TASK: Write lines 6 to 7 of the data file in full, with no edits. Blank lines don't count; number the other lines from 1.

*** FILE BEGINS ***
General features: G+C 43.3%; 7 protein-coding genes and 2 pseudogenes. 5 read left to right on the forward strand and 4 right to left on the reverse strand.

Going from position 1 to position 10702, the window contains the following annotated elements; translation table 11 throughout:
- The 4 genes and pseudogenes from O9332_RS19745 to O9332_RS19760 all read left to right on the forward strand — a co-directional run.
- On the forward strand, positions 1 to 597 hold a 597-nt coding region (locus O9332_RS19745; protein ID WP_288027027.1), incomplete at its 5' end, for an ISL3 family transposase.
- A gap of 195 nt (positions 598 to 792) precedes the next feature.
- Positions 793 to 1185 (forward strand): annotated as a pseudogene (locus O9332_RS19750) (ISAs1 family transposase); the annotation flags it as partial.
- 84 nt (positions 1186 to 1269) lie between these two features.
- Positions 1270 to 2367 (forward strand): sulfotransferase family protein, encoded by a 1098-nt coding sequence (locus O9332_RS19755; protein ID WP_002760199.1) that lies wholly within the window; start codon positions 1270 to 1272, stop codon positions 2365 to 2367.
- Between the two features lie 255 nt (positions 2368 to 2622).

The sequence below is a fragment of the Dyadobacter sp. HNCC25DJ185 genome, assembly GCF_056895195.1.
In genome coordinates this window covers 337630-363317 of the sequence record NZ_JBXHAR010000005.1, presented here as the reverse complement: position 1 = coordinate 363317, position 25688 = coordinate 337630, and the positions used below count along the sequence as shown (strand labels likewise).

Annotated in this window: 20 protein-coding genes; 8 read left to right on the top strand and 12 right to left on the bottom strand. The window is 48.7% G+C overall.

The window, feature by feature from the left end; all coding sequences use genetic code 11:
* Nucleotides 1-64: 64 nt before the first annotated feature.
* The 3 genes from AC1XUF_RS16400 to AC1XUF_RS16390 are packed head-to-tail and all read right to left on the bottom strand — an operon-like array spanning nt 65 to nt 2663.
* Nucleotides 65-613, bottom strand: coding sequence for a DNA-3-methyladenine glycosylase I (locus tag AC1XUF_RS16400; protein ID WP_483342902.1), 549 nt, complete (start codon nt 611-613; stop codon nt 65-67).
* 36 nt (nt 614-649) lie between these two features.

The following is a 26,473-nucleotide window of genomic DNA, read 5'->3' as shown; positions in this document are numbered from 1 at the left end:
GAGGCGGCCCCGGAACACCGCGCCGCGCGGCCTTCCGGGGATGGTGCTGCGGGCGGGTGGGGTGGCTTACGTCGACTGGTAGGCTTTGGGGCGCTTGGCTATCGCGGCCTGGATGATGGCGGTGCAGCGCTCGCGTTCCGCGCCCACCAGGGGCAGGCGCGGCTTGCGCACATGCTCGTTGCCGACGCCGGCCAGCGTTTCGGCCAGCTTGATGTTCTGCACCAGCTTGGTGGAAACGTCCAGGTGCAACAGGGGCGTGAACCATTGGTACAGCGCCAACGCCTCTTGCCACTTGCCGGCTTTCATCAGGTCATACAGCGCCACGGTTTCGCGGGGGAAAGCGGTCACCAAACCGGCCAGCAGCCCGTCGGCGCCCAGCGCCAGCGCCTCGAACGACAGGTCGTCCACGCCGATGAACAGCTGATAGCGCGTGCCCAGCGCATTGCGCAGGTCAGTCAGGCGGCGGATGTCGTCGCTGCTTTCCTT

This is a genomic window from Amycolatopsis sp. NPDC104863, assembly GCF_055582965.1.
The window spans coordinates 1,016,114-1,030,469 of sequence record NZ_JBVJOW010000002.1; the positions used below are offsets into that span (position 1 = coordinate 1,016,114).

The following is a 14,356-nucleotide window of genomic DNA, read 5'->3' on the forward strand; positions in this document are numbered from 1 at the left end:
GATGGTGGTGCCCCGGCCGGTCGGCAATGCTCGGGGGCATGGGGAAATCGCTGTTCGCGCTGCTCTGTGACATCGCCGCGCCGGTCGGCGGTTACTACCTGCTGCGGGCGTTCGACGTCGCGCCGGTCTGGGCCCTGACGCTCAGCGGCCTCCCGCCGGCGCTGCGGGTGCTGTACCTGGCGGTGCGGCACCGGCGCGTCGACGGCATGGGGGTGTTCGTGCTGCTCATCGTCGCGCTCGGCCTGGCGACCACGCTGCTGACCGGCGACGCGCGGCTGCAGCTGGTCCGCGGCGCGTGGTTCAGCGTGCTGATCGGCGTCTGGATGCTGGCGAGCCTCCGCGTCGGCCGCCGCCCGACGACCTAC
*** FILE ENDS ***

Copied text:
- Positions 793 to 1185 (forward strand): annotated as a pseudogene (locus O9332_RS19750) (ISAs1 family transposase); the annotation flags it as partial.
- 84 nt (positions 1186 to 1269) lie between these two features.